Department of Agriculture
Although the Department of Agriculture (USDA) seems unlikely to promote geoscience education, it does in fact provide support for the natural sciences. Through the Cooperative State Research, Education, and Extension Services, the USDA displays information on a variety of scientific issues. In depth, the Cooperative program contains an information database on environmental and natural resource programs. Moreover, the Forest Service, a branch within the USDA, offers conservation education and the Natural Resources Conservation Service conducts volunteer programs that enhance the protection of natural resources.
Department of Commerce
From the Department of Commerce, the National Oceanic and Atmospheric Administration (NOAA) has developed two notable programs for geoscience education. The GLOBE program provides the opportunity for students and teachers from 70 countries and over 5,000 schools to work with scientists to learn more about the global environment. In addition to GLOBE, NOAA offers sources of funding for geoscience/natural science research.
Department of Defense
The Department of Defense offers a variety of educational links to the many projects it supports. In particular, the department maintains a section on innovative science experiments for the classroom and conducts an environmental research and development program. For more information on defense-related R&D funding for the geosciences, see a related report on this website.
Department of Education
The Department of Education provides links to the Education Resources Information Center (ERIC). Money from the department supports the Clearinghouse for Science, Mathematics, and Environmental Education (CSMEE) which is part of the ERIC system. CSMEE serves as an information tool for those interested in math and science education. Specifically, this site offers articles for teachers on a variety of subjects, including but not limited to, teaching field science, understanding student's learning styles, and achieving academic standards.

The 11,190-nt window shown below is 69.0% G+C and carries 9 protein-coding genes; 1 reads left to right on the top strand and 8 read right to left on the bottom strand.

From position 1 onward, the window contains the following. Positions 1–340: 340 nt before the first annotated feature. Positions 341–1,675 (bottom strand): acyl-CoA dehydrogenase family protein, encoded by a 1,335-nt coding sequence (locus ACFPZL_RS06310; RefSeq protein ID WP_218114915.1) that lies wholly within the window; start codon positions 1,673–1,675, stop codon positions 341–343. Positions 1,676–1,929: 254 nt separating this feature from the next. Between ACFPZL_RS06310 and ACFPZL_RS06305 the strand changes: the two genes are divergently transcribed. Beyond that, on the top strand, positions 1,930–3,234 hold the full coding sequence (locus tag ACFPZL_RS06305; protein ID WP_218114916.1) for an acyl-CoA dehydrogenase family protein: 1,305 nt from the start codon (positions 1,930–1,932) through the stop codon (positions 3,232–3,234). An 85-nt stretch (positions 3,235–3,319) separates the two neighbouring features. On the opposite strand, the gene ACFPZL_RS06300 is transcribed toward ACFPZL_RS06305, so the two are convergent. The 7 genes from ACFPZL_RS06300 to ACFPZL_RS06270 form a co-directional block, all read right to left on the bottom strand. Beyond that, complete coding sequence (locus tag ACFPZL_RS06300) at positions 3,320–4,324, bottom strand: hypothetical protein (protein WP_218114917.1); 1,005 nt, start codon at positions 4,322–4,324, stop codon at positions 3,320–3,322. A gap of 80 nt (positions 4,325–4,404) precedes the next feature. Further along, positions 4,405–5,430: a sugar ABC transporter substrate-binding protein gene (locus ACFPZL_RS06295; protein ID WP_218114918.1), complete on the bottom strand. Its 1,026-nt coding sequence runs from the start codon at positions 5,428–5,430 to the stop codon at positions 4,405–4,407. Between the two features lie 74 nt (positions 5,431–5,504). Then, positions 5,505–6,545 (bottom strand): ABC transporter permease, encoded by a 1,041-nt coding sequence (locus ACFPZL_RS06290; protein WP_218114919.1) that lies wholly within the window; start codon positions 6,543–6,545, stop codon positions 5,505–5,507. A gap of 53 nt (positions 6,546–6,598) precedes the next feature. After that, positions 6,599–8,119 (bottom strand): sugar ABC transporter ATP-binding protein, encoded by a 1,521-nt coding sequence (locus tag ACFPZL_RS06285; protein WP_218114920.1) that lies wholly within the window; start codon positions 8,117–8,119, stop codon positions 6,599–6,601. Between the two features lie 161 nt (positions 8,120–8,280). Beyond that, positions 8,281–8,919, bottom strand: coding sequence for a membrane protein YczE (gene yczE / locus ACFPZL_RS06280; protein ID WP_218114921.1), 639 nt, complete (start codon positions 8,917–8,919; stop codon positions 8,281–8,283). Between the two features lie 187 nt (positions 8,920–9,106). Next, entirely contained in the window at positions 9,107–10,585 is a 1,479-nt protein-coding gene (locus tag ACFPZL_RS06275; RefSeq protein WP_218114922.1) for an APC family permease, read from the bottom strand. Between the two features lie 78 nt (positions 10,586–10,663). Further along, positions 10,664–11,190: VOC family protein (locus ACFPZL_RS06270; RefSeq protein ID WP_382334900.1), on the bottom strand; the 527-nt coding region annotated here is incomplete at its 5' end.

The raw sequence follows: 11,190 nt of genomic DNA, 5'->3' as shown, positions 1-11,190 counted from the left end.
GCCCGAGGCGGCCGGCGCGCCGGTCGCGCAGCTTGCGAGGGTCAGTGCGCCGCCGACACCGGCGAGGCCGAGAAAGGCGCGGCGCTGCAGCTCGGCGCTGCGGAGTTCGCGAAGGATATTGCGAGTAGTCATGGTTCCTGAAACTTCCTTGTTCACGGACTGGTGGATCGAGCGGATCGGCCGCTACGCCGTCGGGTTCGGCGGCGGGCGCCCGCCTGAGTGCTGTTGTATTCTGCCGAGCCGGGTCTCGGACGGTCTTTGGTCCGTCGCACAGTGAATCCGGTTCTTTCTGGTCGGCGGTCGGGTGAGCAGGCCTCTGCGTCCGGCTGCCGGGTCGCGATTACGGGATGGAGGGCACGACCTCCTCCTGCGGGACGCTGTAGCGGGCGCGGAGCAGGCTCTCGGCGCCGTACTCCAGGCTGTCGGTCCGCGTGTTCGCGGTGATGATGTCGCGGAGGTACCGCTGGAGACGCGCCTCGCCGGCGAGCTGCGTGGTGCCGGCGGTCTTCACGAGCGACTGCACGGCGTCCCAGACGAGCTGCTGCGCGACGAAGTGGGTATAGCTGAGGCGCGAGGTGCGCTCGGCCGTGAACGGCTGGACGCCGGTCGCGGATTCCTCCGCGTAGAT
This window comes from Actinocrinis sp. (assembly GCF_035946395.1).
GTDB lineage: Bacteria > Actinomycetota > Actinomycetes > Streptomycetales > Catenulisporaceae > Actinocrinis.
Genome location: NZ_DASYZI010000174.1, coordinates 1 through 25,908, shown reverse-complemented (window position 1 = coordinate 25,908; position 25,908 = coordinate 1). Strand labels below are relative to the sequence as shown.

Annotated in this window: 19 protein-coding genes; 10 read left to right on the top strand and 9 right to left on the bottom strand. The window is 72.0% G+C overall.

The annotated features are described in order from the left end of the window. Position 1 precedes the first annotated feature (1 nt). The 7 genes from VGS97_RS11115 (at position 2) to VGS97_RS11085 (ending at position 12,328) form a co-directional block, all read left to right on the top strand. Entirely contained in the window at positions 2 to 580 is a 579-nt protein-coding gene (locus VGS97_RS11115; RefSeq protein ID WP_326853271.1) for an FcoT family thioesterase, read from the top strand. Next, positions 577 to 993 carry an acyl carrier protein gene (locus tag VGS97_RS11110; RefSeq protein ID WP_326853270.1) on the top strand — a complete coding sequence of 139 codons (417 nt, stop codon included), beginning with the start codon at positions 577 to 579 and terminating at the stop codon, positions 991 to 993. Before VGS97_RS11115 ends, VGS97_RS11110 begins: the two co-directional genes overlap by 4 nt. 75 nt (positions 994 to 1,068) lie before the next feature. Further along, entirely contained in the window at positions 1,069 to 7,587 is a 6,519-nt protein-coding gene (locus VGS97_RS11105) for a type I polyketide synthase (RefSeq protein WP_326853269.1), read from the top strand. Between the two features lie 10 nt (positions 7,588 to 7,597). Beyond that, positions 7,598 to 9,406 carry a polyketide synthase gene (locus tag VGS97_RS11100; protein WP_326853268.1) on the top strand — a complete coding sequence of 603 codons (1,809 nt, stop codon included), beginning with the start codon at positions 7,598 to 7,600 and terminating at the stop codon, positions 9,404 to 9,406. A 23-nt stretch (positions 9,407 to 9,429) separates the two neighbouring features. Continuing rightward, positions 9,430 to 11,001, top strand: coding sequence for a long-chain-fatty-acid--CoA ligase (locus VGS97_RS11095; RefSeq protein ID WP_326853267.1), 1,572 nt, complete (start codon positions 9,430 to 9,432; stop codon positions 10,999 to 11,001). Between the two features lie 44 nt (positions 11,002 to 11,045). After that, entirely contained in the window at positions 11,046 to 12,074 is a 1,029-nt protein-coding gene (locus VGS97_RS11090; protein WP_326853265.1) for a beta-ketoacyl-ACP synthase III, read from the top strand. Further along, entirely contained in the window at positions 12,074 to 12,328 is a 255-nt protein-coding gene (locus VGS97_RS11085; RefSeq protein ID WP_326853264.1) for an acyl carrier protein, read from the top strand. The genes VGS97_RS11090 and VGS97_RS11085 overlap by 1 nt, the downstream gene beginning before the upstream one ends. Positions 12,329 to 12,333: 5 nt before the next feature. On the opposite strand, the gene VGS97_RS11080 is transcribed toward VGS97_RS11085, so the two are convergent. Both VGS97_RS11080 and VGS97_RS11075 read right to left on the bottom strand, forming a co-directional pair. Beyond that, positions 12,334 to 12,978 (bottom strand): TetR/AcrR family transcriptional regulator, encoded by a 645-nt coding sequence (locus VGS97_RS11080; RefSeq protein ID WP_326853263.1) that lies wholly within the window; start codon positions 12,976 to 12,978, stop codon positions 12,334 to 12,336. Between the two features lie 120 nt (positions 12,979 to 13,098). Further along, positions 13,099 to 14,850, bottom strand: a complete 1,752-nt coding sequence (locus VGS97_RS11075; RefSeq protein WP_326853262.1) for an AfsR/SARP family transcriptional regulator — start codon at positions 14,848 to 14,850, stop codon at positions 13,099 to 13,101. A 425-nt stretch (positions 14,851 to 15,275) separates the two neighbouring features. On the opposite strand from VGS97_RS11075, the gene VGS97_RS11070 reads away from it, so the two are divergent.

Department of Energy
The Department of Energy provides federal support for energy-related education. Recently, former Secretary Federico Pena announced the award of $2.74 million in federal money to various professor-student research teams at approximately 17 higher education facilities. By performing energy-related research on coal, the groups intend to add new information to the Vision 21 concept of lowered greenhouse gas emissions. In terms of middle school education, the department offers various energy lab projects for kids. Finally, students and teachers can check out the science arcade and discover other science and educational resources.
Department of the Interior
Through the Department of the Interior, students and teachers can participate in a wide variety of programs that include workshops, classroom activities packages, and field trips. In particular, the Bureau of Land Management's homepage provides teacher resources, and the United States Geological Survey's educational page contains an index of lesson activities, earth science documents, and a special volcano section.
Environmental Protection Agency
In an attempt to educate the public about the Earth's various resources, the Environmental Protection Agency (EPA) has established several effective programs. In its Office of Water- Wetlands Division, EPA offers information on a wetlands education system. Furthermore, the Office of Water, through the Watershed Academy, offers training classes for the public to learn more about the watershed environment. In addition, EPA sponsors Earth Vision, a computation science education project aimed at introducing students and teachers to environmental modeling. EPA also provides support for science education through funding. Specifically, EPA has given over $1 million in education grants to various institutions in the Midwest for the past seven years.
National Aeronautics and Space Administration
The National Aeronautics and Space Administration (NASA) maintains a special interest in science education. Since the decline of students' test scores in math and science, NASA has formulated programs dealing with the improvement of American knowledge in the sciences. NASA's whole vision rests on allowing access to their various missions. NASA research can be utilized in programs that improve teacher skills in the sciences and their findings can also be used in providing teaching materials to the classroom. For other NASA science educational programs, visit their website.
Sources: Department of Agriculture, Department of Commerce, Department of Defense, Department of Education, Department of Energy, Department of the Interior, Environmental Protection Agency, and National Aeronautics and Space Administration
Contributed by Shannon Clark, AGI Government Affairs Intern.
Posted August 7, 1998
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